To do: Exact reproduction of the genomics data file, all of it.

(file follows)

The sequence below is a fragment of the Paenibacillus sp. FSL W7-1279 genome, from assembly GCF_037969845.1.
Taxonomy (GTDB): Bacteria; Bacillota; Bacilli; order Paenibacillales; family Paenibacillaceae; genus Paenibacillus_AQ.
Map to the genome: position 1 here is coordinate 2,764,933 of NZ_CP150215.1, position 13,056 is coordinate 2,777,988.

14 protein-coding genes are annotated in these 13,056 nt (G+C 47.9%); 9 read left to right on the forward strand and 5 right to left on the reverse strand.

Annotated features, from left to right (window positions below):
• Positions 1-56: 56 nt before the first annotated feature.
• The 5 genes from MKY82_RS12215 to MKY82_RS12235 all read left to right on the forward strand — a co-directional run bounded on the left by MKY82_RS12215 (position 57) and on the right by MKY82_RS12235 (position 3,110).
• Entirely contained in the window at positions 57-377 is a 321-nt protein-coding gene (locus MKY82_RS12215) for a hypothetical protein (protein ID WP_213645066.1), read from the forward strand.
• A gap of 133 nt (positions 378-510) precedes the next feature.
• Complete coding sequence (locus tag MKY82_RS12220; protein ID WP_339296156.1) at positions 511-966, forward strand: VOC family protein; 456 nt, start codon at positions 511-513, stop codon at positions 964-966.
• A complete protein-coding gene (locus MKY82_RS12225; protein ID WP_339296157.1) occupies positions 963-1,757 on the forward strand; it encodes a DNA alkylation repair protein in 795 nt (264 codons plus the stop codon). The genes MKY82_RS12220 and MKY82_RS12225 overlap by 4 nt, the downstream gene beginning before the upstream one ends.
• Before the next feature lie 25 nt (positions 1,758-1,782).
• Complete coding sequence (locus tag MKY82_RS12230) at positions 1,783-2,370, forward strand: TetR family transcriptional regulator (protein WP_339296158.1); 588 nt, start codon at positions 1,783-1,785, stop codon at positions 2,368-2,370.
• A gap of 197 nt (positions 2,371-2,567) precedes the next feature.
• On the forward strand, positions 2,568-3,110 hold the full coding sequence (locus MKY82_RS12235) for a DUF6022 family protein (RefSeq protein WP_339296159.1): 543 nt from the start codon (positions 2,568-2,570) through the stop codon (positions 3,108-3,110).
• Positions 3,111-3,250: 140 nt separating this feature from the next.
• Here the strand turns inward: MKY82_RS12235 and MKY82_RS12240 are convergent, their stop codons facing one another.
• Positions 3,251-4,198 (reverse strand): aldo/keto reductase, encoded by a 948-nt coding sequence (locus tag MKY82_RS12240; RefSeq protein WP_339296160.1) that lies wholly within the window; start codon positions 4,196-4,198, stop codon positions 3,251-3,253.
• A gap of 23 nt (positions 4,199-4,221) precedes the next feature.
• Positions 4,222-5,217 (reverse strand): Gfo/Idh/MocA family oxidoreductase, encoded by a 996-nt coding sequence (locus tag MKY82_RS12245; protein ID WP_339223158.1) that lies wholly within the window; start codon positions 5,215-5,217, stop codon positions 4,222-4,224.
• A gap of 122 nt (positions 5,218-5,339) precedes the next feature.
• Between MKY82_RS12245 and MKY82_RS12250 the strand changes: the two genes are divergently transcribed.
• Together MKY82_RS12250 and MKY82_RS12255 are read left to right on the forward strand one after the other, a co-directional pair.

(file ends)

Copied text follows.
The sequence below is a fragment of the Paenibacillus sp. FSL W7-1279 genome, from assembly GCF_037969845.1.
Taxonomy (GTDB): Bacteria; Bacillota; Bacilli; order Paenibacillales; family Paenibacillaceae; genus Paenibacillus_AQ.
Map to the genome: position 1 here is coordinate 2,764,933 of NZ_CP150215.1, position 13,056 is coordinate 2,777,988.

14 protein-coding genes are annotated in these 13,056 nt (G+C 47.9%); 9 read left to right on the forward strand and 5 right to left on the reverse strand.

Annotated features, from left to right (window positions below):
• Positions 1-56: 56 nt before the first annotated feature.
• The 5 genes from MKY82_RS12215 to MKY82_RS12235 all read left to right on the forward strand — a co-directional run bounded on the left by MKY82_RS12215 (position 57) and on the right by MKY82_RS12235 (position 3,110).
• Entirely contained in the window at positions 57-377 is a 321-nt protein-coding gene (locus MKY82_RS12215) for a hypothetical protein (protein ID WP_213645066.1), read from the forward strand.
• A gap of 133 nt (positions 378-510) precedes the next feature.
• Complete coding sequence (locus tag MKY82_RS12220; protein ID WP_339296156.1) at positions 511-966, forward strand: VOC family protein; 456 nt, start codon at positions 511-513, stop codon at positions 964-966.
• A complete protein-coding gene (locus MKY82_RS12225; protein ID WP_339296157.1) occupies positions 963-1,757 on the forward strand; it encodes a DNA alkylation repair protein in 795 nt (264 codons plus the stop codon). The genes MKY82_RS12220 and MKY82_RS12225 overlap by 4 nt, the downstream gene beginning before the upstream one ends.
• Before the next feature lie 25 nt (positions 1,758-1,782).
• Complete coding sequence (locus tag MKY82_RS12230) at positions 1,783-2,370, forward strand: TetR family transcriptional regulator (protein WP_339296158.1); 588 nt, start codon at positions 1,783-1,785, stop codon at positions 2,368-2,370.
• A gap of 197 nt (positions 2,371-2,567) precedes the next feature.
• On the forward strand, positions 2,568-3,110 hold the full coding sequence (locus MKY82_RS12235) for a DUF6022 family protein (RefSeq protein WP_339296159.1): 543 nt from the start codon (positions 2,568-2,570) through the stop codon (positions 3,108-3,110).
• Positions 3,111-3,250: 140 nt separating this feature from the next.
• Here the strand turns inward: MKY82_RS12235 and MKY82_RS12240 are convergent, their stop codons facing one another.
• Positions 3,251-4,198 (reverse strand): aldo/keto reductase, encoded by a 948-nt coding sequence (locus tag MKY82_RS12240; RefSeq protein WP_339296160.1) that lies wholly within the window; start codon positions 4,196-4,198, stop codon positions 3,251-3,253.
• A gap of 23 nt (positions 4,199-4,221) precedes the next feature.
• Positions 4,222-5,217 (reverse strand): Gfo/Idh/MocA family oxidoreductase, encoded by a 996-nt coding sequence (locus tag MKY82_RS12245; protein ID WP_339223158.1) that lies wholly within the window; start codon positions 5,215-5,217, stop codon positions 4,222-4,224.
• A gap of 122 nt (positions 5,218-5,339) precedes the next feature.
• Between MKY82_RS12245 and MKY82_RS12250 the strand changes: the two genes are divergently transcribed.
• Together MKY82_RS12250 and MKY82_RS12255 are read left to right on the forward strand one after the other, a co-directional pair.